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Do you know whether you are keeping your OTIF customer promise?

By Kevin Wilson May 23, 2016 by Kelly Kuhlman

A customer, placing an order for a product to a manufacturer or distributor, expects a certain service level for that order. In short, the customer typically expects the order to be fulfilled with the correct product, to the correct location, on the promised date and for the correct quantity. These four attributes of an order serve as a basic baseline for the measurement of a “Perfect Order” to that customer.

In this article, we’ll focus on the last two attributes of the customer promise: “On Time” and “In Full.” These two attributes of an order are often measured as a key performance indicator (KPI), called OTIF (On Time In Full) or DIFOT (Delivery In Full On Time).

In referring to the diagram below, we’ll run through the process at a high level to see how it works or should work. We’ll also just cover a much simplified process in order to illustrate the point to be made.

(Click the diagram to see a larger version)

Order to Cash (OTC) Flow Diagram

Order to Cash (OTC) Flow Diagram

  1. At the time of placing the order, the customer should receive an acknowledgement back from the sales representative, informing them of the expected delivery date.If the customer is EDI-enabled with the manufacturer or distributor, then they would send in an EDI X12 850 message or EDIFACT ORDERS message to reflect their Purchase Order (PO) detail. This PO would generate a Sales Order in the manufacturer’s or distributor’s ERP system. Once the Sales Order is confirmed, an EDI X12 855 or EDIFACT ORDRSP message is sent back to the customer, informing them of the acceptance of their Purchase Order and making known any adjustments they have made — e.g., change of price, quantity, promise date or product. If the customer accepts the terms of the order, the process begins and the promise is made. In the example above, the customer was promised delivery for ALL of their goods by 6th March.
  2. The order can then be fulfilled in one of two ways. If the distributor does not have the item in stock, then they would cut their own PO to their supplier (drop-ship order), asking them to ship the required product directly to the customer. The second scenario takes place if you do have enough stock on hand (warehouse order) to fulfill the order. In both instances, when the time comes to ship the product, the ERP system needs to know about it so that we can inform the customer.In the drop-ship scenario, we would expected an Advanced Ship Notice (ASN) or EDI X12 856 (EDIFACT DESADV) to be sent to us, stating the carrier that was used to ship the product, the applicable carrier tracking numbers and the expected delivery date. In the warehouse scenario, we would choose the shipping mode and method, capture the tracking numbers and send the product on its way.In the example above, the customer is still on track for receiving ALL of their goods by 6th March.
  3. Now that the carrier has the goods, we typically enter the “black hole” of where the goods are and when they will be arriving at the customer. That is, outside of our “sphere of influence,” we have no idea as to whether the product will arrive on time. Does this sound familiar? You are not alone in this area, but I will revisit this topic shortly. In the example above, the customer is on track for receiving their goods by 8th March (2 days later than promised).
  4. The carrier ultimately delivers the product to the customer on the 7th March, or one day later than the customer promise.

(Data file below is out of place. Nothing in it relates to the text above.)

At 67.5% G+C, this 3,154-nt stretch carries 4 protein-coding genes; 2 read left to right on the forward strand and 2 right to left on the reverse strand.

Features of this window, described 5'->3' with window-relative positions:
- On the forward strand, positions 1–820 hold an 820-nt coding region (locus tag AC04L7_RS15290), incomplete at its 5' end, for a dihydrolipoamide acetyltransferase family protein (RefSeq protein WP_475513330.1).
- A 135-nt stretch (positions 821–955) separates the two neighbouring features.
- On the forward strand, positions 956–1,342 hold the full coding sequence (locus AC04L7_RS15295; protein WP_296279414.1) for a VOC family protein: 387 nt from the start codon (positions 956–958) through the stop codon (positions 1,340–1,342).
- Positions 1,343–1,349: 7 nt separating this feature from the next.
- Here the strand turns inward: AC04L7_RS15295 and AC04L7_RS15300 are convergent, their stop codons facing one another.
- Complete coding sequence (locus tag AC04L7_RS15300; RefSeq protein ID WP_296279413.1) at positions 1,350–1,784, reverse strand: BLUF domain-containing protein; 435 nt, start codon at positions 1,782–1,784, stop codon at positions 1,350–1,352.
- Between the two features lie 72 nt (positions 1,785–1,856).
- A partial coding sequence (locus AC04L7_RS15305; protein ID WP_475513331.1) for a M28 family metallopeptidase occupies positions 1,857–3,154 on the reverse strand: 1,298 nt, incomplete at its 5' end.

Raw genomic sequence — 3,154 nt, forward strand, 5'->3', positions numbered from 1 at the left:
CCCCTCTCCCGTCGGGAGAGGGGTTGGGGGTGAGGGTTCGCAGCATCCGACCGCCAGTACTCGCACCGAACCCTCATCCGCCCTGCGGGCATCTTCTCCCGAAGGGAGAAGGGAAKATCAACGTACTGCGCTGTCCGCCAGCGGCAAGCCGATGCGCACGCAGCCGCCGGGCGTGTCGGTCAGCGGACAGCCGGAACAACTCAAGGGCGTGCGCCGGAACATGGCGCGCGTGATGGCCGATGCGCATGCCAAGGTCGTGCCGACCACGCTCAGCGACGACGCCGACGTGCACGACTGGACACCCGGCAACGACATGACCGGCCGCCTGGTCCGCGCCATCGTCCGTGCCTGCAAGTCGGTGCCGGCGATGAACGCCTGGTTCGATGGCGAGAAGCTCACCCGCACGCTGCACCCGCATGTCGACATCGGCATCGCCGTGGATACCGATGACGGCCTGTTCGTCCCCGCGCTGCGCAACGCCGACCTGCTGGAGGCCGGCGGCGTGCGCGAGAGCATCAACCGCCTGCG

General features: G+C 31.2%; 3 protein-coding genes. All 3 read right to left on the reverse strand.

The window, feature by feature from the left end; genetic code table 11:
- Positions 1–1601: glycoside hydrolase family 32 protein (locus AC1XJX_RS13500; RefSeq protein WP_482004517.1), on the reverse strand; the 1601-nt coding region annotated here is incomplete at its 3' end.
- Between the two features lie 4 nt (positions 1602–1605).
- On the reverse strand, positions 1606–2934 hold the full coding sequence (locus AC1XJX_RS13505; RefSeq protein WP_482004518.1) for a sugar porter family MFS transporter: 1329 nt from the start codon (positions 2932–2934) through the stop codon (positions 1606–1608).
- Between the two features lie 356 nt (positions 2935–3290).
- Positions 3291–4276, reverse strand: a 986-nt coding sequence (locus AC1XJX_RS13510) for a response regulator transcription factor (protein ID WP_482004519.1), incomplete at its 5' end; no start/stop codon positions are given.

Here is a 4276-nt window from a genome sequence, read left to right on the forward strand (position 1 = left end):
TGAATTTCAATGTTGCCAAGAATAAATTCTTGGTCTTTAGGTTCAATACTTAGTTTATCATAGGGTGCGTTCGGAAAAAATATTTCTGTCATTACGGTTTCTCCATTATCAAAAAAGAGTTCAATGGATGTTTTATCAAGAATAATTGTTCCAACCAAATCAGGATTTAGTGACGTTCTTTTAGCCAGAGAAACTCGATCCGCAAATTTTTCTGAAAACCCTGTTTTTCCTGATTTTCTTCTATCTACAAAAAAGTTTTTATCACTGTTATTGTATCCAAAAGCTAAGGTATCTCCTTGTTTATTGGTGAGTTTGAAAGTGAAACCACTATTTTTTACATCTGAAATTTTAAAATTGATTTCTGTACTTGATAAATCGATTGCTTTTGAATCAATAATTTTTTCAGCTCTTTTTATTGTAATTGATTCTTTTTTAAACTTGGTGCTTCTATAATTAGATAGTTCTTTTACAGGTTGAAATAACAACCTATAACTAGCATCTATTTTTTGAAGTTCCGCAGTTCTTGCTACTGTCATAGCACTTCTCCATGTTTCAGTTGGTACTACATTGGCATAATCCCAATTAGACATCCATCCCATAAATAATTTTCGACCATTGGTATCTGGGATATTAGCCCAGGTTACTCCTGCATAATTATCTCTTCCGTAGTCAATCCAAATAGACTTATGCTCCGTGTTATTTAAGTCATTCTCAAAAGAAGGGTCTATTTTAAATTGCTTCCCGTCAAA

Now comes the question of measuring our performance of this order.

How did we do? Did we meet our customer’s promise?

Do we have all the data needed to make the decision as to whether this order met the customer promise or not? In our system, we have all the needed data up to the point of the warehouse’s shipping the product or our supplier’s shipping the product, and in our records, we show that the order was to be delivered on time. In addition, our system can show whether the shipped quantity matched the order quantity.

Unfortunately, the expected delivery date is only estimated up to the point of shipping the product; it does not take in to account changes to the delivery date during transportation or when the product was actually delivered. The customer does not typically tell you that they received the product.

With this in mind, there is no way we could ever accurately say that we met OTIF for any customer order!

What to do?

In order to correctly assess whether or not the order met the full customer promise, we need to know when it arrived at the customer. The only way to effectively know is to receive an electronic parcel status notification message from the carrier (typically an EDI X12 240 / 214 message) and have it relate back to the delivery (warehouse order) or ASN (drop-ship order). Now, with this information in our ERP system, we can accurately measure the OTIF performance for this order. In our example, we missed the promise because the product was delivered a day late.

If your organization does not receive these carrier status notifications electronically, or does but does not correlate them back to the business process (delivery / ASN), then you experience the “black hole.” That is, you are blind to the whole transportation and delivery phase to your customer. This is a critical phase of the process and most certainly plays a significant role in meeting your OTIF customer promise goals.

Moving your organization toward closing the “black hole” should be a relatively easy task, especially if you are using SAP as your ERP solution.

EDI + SAP Event Management = Customer Promise of OTIF

Contact us if you wish to see a live demo of this SAP-enabled solution (using standard functionality).

 

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